Doctors may introduce a breath test designed to detect early signs of lung cancer which could help lower the disease's death rate.
It comes after scientists discovered subtle genetic changes in vapour given off by cells which may help shape the way lung cancer - the biggest cause of cancer death in the UK each year - is detected.
Researchers from the University of Liverpool and the Technion-Israel Institute of Technology examined cells taken from the lining of the airways that had been engineered to carry different genetic faults linked to early stage lung cancer.
They developed a technique for analysing the vapour inside the container in which the cells were growing and showed it was capable of distinguishing which of the two different genes were faulty in the cells. The disease kills more than 35,000 annually in the UK, and has a low survival rate because diagnosis is often at the terminal stage.
Dr Mike Davies from the University of Liverpool Roy Castle Lung Cancer Research Programme, said: "These findings tell us that it's theoretically possible to develop a test that could diagnose early lung cancer in the breath of patients.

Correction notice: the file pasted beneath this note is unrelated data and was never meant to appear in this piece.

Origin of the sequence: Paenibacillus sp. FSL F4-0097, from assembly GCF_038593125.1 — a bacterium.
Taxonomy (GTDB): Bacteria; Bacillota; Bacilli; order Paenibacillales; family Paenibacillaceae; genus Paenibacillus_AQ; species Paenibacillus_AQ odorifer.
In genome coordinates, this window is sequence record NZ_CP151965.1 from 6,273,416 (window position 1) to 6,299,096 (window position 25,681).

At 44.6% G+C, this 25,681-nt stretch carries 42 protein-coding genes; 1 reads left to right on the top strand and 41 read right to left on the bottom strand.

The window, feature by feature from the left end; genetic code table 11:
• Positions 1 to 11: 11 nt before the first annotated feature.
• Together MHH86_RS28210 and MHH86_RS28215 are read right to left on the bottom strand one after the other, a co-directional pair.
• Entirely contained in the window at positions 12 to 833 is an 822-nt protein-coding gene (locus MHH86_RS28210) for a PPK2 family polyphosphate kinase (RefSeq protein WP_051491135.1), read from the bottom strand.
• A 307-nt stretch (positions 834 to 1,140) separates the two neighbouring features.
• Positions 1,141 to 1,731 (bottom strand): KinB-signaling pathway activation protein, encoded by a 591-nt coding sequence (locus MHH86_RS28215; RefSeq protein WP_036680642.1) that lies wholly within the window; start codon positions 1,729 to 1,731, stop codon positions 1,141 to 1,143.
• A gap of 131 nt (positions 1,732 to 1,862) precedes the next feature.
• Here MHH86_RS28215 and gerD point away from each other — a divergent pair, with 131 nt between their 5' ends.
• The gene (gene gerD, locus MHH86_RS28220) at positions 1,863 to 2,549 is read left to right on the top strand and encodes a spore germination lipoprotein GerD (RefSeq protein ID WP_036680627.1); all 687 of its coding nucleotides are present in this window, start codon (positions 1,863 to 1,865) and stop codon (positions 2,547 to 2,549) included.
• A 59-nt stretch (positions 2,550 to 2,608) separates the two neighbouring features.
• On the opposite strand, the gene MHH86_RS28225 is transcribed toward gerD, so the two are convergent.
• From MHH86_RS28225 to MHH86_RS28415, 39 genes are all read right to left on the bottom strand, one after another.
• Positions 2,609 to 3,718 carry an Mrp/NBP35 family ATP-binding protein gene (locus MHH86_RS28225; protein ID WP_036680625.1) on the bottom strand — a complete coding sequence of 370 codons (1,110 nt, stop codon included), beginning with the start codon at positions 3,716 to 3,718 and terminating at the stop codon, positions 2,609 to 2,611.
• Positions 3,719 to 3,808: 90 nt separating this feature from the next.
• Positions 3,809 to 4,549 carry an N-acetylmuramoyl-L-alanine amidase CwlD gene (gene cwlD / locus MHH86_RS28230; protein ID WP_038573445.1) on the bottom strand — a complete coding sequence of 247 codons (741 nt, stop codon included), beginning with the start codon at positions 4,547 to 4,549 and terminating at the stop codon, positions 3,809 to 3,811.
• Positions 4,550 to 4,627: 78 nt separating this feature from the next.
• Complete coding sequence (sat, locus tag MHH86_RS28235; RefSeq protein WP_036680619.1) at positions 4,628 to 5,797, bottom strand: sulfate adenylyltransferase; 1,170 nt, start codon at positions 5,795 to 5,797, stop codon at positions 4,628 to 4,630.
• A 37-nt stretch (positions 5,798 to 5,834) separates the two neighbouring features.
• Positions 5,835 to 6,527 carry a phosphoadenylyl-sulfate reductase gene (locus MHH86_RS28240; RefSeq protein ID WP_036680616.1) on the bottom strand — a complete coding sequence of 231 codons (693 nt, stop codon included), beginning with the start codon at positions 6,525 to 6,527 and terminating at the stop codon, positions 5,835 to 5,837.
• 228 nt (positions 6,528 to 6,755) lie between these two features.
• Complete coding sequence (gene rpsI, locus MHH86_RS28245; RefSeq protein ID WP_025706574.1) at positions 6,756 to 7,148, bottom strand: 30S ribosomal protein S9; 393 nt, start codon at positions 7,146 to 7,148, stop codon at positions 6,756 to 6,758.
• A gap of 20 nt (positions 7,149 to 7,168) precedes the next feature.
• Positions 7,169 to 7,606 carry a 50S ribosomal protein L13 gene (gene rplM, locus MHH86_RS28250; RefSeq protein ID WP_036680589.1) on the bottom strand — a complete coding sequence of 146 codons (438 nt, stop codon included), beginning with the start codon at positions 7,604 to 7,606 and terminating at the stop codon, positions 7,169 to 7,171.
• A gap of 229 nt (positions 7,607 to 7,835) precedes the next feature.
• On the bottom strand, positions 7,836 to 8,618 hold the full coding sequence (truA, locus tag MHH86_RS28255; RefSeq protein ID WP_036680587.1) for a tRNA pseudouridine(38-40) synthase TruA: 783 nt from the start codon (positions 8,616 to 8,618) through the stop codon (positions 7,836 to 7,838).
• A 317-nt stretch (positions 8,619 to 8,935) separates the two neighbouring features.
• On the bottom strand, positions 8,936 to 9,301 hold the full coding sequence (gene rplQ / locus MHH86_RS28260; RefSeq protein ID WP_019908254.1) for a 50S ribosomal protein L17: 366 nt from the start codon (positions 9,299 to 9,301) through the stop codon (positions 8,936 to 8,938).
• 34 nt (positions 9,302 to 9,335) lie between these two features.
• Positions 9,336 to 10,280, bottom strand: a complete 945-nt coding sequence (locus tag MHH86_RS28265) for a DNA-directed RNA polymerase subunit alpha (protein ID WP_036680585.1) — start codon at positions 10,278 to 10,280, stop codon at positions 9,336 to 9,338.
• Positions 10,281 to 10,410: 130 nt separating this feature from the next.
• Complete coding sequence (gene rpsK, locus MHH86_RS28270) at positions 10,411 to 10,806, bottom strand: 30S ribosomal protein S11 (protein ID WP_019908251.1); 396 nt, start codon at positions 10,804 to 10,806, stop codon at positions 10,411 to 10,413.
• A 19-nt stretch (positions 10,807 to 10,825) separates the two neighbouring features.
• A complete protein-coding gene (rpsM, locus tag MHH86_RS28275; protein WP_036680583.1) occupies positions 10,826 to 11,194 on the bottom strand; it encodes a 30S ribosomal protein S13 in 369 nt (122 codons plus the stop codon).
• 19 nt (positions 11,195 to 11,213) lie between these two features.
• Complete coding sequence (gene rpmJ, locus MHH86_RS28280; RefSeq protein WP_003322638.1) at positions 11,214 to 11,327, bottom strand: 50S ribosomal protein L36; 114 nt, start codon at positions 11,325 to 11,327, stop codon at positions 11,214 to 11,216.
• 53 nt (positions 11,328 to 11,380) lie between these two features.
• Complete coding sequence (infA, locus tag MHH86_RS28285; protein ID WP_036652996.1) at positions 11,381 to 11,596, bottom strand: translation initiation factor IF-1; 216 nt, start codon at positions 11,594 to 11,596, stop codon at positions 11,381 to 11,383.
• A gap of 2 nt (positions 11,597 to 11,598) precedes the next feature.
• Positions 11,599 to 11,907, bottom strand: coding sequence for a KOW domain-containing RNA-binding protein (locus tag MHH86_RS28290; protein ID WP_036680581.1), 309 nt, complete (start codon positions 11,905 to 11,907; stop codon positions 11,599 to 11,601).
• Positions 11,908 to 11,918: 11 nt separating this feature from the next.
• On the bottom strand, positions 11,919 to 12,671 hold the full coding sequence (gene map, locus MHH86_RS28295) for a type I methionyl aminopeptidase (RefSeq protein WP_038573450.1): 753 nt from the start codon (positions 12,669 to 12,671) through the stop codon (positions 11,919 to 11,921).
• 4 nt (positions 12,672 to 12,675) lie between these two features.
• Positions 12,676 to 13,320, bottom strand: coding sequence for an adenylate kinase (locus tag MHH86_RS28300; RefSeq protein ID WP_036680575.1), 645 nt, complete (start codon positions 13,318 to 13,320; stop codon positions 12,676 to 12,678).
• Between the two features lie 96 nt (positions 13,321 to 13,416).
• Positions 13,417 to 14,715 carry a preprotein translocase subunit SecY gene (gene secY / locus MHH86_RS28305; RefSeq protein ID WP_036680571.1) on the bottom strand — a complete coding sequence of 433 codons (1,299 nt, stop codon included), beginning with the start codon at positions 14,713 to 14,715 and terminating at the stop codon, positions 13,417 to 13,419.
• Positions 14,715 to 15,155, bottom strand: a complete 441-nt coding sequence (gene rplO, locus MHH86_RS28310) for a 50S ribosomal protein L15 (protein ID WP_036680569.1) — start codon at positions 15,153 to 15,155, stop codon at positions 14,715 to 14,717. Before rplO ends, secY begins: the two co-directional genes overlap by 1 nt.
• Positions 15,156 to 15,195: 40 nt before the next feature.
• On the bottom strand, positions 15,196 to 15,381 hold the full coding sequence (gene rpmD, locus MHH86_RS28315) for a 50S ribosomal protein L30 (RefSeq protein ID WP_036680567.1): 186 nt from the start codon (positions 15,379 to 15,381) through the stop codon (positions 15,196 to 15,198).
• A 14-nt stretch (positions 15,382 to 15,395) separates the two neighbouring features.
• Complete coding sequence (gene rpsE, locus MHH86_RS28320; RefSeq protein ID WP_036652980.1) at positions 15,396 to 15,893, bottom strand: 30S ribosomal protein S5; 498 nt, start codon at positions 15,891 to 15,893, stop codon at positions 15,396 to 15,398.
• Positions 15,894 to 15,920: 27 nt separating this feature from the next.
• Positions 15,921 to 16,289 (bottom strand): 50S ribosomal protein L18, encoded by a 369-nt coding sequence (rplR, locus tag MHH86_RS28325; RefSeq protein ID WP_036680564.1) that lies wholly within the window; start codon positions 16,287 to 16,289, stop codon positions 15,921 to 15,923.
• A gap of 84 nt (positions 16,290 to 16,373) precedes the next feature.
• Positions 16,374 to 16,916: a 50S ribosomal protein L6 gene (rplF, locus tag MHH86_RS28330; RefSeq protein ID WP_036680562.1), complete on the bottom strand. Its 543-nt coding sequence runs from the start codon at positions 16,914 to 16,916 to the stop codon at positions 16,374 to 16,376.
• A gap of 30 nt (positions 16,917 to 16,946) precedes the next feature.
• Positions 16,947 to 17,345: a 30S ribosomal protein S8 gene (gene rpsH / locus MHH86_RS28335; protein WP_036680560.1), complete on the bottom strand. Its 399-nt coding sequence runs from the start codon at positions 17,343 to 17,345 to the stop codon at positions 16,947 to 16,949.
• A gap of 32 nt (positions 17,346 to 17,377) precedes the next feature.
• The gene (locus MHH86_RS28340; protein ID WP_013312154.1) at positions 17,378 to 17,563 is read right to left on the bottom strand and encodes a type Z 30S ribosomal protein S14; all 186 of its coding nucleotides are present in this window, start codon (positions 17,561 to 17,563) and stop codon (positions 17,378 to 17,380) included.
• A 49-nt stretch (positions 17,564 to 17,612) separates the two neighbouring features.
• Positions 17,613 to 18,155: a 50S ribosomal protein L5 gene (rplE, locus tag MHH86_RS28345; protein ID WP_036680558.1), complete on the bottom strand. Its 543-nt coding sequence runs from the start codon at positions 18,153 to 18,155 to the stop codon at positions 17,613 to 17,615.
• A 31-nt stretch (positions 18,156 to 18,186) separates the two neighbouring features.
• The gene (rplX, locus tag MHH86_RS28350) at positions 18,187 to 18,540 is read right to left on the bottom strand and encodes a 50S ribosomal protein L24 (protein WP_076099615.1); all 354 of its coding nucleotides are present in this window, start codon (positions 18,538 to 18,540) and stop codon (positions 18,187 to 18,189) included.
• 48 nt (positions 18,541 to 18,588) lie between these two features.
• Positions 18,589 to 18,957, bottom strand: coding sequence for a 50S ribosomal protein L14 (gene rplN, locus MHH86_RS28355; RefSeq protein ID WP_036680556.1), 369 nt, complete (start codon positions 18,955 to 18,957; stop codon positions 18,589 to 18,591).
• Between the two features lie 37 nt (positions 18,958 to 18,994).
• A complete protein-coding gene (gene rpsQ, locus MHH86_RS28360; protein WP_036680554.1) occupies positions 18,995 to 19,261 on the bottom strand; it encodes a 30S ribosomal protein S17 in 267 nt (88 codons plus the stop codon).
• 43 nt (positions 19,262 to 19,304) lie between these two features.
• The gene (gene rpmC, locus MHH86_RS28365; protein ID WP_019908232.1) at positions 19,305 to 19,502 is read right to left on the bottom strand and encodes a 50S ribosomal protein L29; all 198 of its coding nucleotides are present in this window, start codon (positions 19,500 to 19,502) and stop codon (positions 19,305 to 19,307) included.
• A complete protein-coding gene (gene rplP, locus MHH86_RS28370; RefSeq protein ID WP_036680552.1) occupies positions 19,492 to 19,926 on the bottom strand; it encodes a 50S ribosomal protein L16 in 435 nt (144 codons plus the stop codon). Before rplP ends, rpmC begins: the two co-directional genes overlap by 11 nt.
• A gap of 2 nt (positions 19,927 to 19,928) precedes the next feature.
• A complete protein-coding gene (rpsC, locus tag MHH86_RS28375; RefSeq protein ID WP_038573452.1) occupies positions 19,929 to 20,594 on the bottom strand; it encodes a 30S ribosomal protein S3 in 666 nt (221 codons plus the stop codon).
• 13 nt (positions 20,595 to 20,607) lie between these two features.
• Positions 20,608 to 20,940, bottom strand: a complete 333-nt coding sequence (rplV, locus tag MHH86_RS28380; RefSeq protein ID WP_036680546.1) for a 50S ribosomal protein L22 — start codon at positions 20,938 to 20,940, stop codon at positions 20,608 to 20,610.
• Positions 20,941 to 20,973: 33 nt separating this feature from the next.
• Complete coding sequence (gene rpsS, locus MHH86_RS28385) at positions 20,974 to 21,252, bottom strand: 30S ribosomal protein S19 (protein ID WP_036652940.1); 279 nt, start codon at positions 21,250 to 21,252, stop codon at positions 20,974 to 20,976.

"There's an urgent need to diagnose lung cancers earlier, when treatment is more effective.
"This is a potential step towards developing a handheld device that could aid lung cancer screening and diagnosis. It could also be used to help match patients to the right treatment by providing doctors with a snapshot of the genetic make-up of their individual tumour."
Story continues below the slideshow:
He said tests would be carried out on cancer patients to see whether the method can accurately diagnose genetic changes in growing lung tumours.
Nell Barrie, senior science information manager at Cancer Research UK, said: "These early results raise the prospect of a cheap, effective test to diagnose lung cancer. But we're still a way off from the large-scale trials necessary before this technique could be used widely.
"Lung cancer is extremely difficult to treat, but when diagnosed at its earliest stage around 70% of patients will survive their disease for a year or more, compared with 14% when the disease is diagnosed at its most advanced stage.
"So any test that could potentially diagnose the disease earlier would be good news for patients. In the meantime, anyone with a persistent cough, shortness of breath or blood in their phlegm should see their GP as soon as possible."
The research is published in the British Journal of Cancer today.